Celebration queen Lo Labonta, who scored the winning penalty in the 71st minute, surprised fans when she kept things tame as the Current marched out of California with the win. She told media after the match that head coach Vlatko Andonovski had wanted the team to keep things "humble" on the road.

"One thing, Vlatko kind of said is he wanted us to come in here humble and like come in quiet, you know, get the win, leave humble," Labonta remarked.

"And I think immediately after I scored that PK, I was like, 'oh man, do I do it?' But yeah, you know, it might be safe for the home games. It depends on what the theme is of the day. But yeah, first one of the year and next time for sure."

This will spark a debate about "killing the fun" in the NWSL. Celebrations are a huge part of the game and what makes players and moments, memorable and special. Something I also spoke to Amy Andrews about earlier this year.

But, life is about variety. LaBonta has range. She can be humble one day, brash the next. I don't really have a problem with the midfielder toning it down every now, so long as she then cranks it back up another time. If anything it shows how much she wants to perform in front of those raucous home fans. Never become predictable.

A good weekend for: Rookies

Bay FC couldn't couldn't find the magic twice, being undone in Washington D.C. by two first-ever NWSL goals from rookies Hal Hershfelt and Croix Bethune.

The latter summoned a spell over the ball in a crowded box to finish between the legs of Lysianne Proulx in stoppage time. Something we might get very used to from the attacking midfielder.

On the other hand, Hershfelt, a defensive midfielder in the 'destroyer' mold, curled an unlikely screamer across the goalie on her right foot into the top left-hand corner. Chapeau.

Croix Bethune delivers a special moment in the 95th minute | Courtesy of the Washington Spirit

Explosive last week against Houston, extraordinarily North Carolina centreback Malia Berkeley had two penalty kicks saved in the space of three second-half minutes by Mandy Haught, who was making her club-debut for the Royals.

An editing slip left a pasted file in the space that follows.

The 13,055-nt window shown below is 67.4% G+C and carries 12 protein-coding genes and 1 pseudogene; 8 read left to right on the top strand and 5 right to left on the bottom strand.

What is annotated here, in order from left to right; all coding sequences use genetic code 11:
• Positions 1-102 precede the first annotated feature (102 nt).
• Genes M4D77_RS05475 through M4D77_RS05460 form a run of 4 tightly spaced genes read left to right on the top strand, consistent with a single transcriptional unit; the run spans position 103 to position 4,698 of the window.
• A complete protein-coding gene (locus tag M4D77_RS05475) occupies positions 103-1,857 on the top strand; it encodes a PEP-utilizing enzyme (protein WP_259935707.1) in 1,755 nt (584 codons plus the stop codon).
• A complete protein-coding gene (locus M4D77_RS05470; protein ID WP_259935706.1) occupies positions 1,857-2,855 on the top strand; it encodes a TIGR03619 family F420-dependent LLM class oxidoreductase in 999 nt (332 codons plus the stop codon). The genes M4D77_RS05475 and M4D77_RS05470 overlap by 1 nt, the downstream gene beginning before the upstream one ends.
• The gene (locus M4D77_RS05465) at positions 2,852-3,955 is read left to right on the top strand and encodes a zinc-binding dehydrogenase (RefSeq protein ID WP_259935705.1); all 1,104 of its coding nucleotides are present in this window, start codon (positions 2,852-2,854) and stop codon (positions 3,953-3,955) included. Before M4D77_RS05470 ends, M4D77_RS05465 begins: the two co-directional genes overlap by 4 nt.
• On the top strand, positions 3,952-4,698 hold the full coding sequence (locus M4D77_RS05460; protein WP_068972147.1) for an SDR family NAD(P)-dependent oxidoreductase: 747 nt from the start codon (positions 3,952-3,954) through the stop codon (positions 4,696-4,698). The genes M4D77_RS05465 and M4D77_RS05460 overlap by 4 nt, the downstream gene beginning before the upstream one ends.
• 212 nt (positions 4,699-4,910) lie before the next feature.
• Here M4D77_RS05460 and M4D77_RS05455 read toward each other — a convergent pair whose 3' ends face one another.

Rookie Ally Sentnor rocketed her first professional goal in from the left wing after initially picking up the ball in her own half and carrying it 40 yards! (Bloody hell).

The Utah winger's dribbling style is fascinating. The ball first skips at a startling pace, like she is going to take a heavy touch that never comes. Swiftly it transitions to close whispery prods. Bear with me, but she moves the ball like a conversation sounds. Squabbling. Quiet. Stream of consciousness.

More than anything, the angle that she chooses to shoot from, and the skill on the strike, exemplified why she was the first overall pick in the 2024 Draft. A belter.

Random stat to know: Rarely not riding the Wave

"I think you build on the positives and you take the disappointment, it's absolutely normal to lose," San Diego head coach Casey Stoney evaluated after the weekend's defeat. But the style of the defeat wasn't totally "normal."

Only twice before in Wave history (since 2022, all under Stoney) have the club lost a match in which they had the lead.

The first occurrence was during the 2022 NWSL Playoffs at Providence Park, against the Portland Thorns. The Wave went 1-0 up through a Taylor Flint goal before being overtaken by worldies from first Rocky Rodriguez, before halftime, and then Crystal Dunn, in the final seconds of the match.

The second time was a 3-1 defeat to the Orlando Pride at Snapdragon Stadium, in San Diego, on the 30th of April 2023. Jaedyn Shaw scored early, but then it was one-way traffic. The Floridians had a lead by the interval, and Adriana added the killer blow in the second half.

Thus, Saturday's 2-1 defeat to the Current was just the second time the Wave have lost a home game in which they had the lead. Rare.

NWSL Feels XI ā€“ Matchday Two

Sort of like a team of the week ā€“ mostly gut feels, and who brought the vibes